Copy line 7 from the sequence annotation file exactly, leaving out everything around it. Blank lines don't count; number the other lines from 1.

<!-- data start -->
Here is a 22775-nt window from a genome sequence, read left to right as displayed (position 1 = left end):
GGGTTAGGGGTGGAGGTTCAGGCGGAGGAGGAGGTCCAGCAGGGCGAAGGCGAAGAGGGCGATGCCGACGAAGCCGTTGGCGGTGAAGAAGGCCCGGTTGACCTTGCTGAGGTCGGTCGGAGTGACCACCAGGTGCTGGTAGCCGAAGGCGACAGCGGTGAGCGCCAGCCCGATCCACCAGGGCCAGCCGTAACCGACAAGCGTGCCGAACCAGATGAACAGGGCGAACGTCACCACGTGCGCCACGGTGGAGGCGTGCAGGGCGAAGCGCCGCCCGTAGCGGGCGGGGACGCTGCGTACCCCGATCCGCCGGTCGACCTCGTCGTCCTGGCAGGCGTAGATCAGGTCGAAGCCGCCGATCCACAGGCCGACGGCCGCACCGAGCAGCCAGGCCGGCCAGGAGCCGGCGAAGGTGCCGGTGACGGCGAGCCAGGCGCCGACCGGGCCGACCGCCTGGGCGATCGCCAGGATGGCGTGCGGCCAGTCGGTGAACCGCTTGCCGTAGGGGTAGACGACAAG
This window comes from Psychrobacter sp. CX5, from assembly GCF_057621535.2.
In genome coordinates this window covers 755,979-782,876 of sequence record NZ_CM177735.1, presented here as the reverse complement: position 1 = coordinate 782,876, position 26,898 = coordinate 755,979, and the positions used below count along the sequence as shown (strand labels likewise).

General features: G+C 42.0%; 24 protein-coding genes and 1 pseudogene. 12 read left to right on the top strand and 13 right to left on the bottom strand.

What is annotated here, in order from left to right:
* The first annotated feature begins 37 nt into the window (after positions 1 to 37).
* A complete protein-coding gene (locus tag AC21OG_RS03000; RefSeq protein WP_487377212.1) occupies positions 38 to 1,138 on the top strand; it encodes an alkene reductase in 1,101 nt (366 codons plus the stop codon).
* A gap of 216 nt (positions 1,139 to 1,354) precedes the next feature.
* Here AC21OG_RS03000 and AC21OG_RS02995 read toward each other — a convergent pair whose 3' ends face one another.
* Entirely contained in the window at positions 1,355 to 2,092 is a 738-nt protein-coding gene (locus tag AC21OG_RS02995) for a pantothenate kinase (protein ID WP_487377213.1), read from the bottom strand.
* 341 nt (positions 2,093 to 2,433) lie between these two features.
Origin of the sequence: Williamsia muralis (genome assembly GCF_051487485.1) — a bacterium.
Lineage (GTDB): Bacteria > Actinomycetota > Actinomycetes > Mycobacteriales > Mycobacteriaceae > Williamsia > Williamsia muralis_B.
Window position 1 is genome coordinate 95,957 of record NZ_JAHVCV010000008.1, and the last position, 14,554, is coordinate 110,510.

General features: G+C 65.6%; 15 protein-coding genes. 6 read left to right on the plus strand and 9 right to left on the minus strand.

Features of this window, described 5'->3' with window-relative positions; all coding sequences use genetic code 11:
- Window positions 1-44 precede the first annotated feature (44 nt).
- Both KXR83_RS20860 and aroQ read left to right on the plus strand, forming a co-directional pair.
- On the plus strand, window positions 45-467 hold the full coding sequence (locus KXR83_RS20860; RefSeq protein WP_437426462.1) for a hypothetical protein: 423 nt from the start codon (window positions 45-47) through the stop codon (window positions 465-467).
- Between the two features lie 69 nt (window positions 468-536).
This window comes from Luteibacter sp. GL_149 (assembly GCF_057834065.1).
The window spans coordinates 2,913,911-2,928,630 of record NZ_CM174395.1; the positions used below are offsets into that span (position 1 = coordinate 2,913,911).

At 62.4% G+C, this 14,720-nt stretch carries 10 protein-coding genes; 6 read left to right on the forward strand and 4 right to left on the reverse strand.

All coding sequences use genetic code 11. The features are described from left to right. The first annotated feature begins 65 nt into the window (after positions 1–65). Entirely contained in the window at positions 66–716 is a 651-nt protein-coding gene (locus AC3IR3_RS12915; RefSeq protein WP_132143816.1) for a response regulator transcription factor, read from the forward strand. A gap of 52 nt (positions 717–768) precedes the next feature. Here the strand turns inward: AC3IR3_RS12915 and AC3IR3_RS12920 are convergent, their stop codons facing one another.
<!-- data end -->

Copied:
* The first annotated feature begins 37 nt into the window (after positions 1 to 37).